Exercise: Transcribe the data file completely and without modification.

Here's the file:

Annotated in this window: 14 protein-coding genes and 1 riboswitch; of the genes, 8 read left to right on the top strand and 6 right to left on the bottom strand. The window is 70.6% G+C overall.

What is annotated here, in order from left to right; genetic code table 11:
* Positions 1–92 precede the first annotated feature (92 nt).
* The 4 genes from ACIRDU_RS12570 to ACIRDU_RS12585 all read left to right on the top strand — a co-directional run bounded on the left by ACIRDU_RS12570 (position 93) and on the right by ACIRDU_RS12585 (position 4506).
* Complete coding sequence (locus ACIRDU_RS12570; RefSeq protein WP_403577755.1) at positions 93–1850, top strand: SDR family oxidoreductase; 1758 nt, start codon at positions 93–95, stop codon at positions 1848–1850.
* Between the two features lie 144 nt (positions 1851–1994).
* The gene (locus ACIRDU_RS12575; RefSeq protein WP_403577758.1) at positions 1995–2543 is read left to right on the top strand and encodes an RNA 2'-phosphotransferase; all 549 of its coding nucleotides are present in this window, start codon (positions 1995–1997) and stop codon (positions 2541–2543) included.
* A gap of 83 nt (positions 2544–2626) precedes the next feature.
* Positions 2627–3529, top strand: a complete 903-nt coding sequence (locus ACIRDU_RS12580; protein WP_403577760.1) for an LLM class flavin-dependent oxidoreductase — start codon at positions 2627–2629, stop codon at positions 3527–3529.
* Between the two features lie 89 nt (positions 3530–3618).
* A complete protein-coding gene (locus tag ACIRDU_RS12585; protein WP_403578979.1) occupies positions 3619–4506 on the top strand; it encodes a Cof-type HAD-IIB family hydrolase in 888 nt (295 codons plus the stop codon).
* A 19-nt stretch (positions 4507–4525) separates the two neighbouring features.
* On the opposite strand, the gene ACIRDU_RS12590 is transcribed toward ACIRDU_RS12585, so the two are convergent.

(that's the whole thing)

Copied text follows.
Annotated in this window: 14 protein-coding genes and 1 riboswitch; of the genes, 8 read left to right on the top strand and 6 right to left on the bottom strand. The window is 70.6% G+C overall.

What is annotated here, in order from left to right; genetic code table 11:
* Positions 1–92 precede the first annotated feature (92 nt).
* The 4 genes from ACIRDU_RS12570 to ACIRDU_RS12585 all read left to right on the top strand — a co-directional run bounded on the left by ACIRDU_RS12570 (position 93) and on the right by ACIRDU_RS12585 (position 4506).
* Complete coding sequence (locus ACIRDU_RS12570; RefSeq protein WP_403577755.1) at positions 93–1850, top strand: SDR family oxidoreductase; 1758 nt, start codon at positions 93–95, stop codon at positions 1848–1850.
* Between the two features lie 144 nt (positions 1851–1994).
* The gene (locus ACIRDU_RS12575; RefSeq protein WP_403577758.1) at positions 1995–2543 is read left to right on the top strand and encodes an RNA 2'-phosphotransferase; all 549 of its coding nucleotides are present in this window, start codon (positions 1995–1997) and stop codon (positions 2541–2543) included.
* A gap of 83 nt (positions 2544–2626) precedes the next feature.
* Positions 2627–3529, top strand: a complete 903-nt coding sequence (locus ACIRDU_RS12580; protein WP_403577760.1) for an LLM class flavin-dependent oxidoreductase — start codon at positions 2627–2629, stop codon at positions 3527–3529.
* Between the two features lie 89 nt (positions 3530–3618).
* A complete protein-coding gene (locus tag ACIRDU_RS12585; protein WP_403578979.1) occupies positions 3619–4506 on the top strand; it encodes a Cof-type HAD-IIB family hydrolase in 888 nt (295 codons plus the stop codon).
* A 19-nt stretch (positions 4507–4525) separates the two neighbouring features.
* On the opposite strand, the gene ACIRDU_RS12590 is transcribed toward ACIRDU_RS12585, so the two are convergent.